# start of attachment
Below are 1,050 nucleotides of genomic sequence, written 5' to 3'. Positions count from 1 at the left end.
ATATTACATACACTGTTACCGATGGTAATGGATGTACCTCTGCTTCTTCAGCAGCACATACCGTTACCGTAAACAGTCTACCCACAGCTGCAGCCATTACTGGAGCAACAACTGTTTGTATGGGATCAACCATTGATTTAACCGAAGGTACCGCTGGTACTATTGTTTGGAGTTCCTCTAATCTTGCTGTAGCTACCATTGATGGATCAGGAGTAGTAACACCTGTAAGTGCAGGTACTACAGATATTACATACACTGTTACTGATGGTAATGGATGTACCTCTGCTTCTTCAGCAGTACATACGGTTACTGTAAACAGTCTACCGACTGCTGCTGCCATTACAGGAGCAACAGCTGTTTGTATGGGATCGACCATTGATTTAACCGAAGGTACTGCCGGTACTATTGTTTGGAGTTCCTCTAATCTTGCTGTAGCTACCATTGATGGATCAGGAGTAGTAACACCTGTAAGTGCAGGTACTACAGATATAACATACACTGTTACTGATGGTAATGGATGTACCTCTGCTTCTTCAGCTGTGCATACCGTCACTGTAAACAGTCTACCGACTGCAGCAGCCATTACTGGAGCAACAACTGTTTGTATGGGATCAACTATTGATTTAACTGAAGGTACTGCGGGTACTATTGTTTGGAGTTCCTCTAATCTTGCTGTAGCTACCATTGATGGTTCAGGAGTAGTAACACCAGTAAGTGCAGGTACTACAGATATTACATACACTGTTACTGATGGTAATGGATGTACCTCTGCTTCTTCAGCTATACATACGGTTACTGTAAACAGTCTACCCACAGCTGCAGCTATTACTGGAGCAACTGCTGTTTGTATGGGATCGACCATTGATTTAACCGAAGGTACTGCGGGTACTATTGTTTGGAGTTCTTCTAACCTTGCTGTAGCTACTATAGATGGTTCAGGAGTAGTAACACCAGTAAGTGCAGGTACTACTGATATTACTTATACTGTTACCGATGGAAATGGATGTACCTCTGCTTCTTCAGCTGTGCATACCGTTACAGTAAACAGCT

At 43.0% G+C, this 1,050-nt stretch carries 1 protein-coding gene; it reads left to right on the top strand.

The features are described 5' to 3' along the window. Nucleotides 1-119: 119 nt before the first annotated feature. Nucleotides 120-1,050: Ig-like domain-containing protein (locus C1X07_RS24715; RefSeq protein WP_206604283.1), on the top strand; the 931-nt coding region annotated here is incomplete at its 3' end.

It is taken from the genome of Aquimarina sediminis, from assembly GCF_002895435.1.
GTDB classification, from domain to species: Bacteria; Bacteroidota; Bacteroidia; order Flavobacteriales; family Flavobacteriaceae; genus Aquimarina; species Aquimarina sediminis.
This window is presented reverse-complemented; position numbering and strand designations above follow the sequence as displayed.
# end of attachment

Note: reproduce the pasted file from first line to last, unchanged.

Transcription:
Below are 1,050 nucleotides of genomic sequence, written 5' to 3'. Positions count from 1 at the left end.
ATATTACATACACTGTTACCGATGGTAATGGATGTACCTCTGCTTCTTCAGCAGCACATACCGTTACCGTAAACAGTCTACCCACAGCTGCAGCCATTACTGGAGCAACAACTGTTTGTATGGGATCAACCATTGATTTAACCGAAGGTACCGCTGGTACTATTGTTTGGAGTTCCTCTAATCTTGCTGTAGCTACCATTGATGGATCAGGAGTAGTAACACCTGTAAGTGCAGGTACTACAGATATTACATACACTGTTACTGATGGTAATGGATGTACCTCTGCTTCTTCAGCAGTACATACGGTTACTGTAAACAGTCTACCGACTGCTGCTGCCATTACAGGAGCAACAGCTGTTTGTATGGGATCGACCATTGATTTAACCGAAGGTACTGCCGGTACTATTGTTTGGAGTTCCTCTAATCTTGCTGTAGCTACCATTGATGGATCAGGAGTAGTAACACCTGTAAGTGCAGGTACTACAGATATAACATACACTGTTACTGATGGTAATGGATGTACCTCTGCTTCTTCAGCTGTGCATACCGTCACTGTAAACAGTCTACCGACTGCAGCAGCCATTACTGGAGCAACAACTGTTTGTATGGGATCAACTATTGATTTAACTGAAGGTACTGCGGGTACTATTGTTTGGAGTTCCTCTAATCTTGCTGTAGCTACCATTGATGGTTCAGGAGTAGTAACACCAGTAAGTGCAGGTACTACAGATATTACATACACTGTTACTGATGGTAATGGATGTACCTCTGCTTCTTCAGCTATACATACGGTTACTGTAAACAGTCTACCCACAGCTGCAGCTATTACTGGAGCAACTGCTGTTTGTATGGGATCGACCATTGATTTAACCGAAGGTACTGCGGGTACTATTGTTTGGAGTTCTTCTAACCTTGCTGTAGCTACTATAGATGGTTCAGGAGTAGTAACACCAGTAAGTGCAGGTACTACTGATATTACTTATACTGTTACCGATGGAAATGGATGTACCTCTGCTTCTTCAGCTGTGCATACCGTTACAGTAAACAGCT

At 43.0% G+C, this 1,050-nt stretch carries 1 protein-coding gene; it reads left to right on the top strand.

The features are described 5' to 3' along the window. Nucleotides 1-119: 119 nt before the first annotated feature. Nucleotides 120-1,050: Ig-like domain-containing protein (locus C1X07_RS24715; RefSeq protein WP_206604283.1), on the top strand; the 931-nt coding region annotated here is incomplete at its 3' end.

It is taken from the genome of Aquimarina sediminis, from assembly GCF_002895435.1.
GTDB classification, from domain to species: Bacteria; Bacteroidota; Bacteroidia; order Flavobacteriales; family Flavobacteriaceae; genus Aquimarina; species Aquimarina sediminis.
This window is presented reverse-complemented; position numbering and strand designations above follow the sequence as displayed.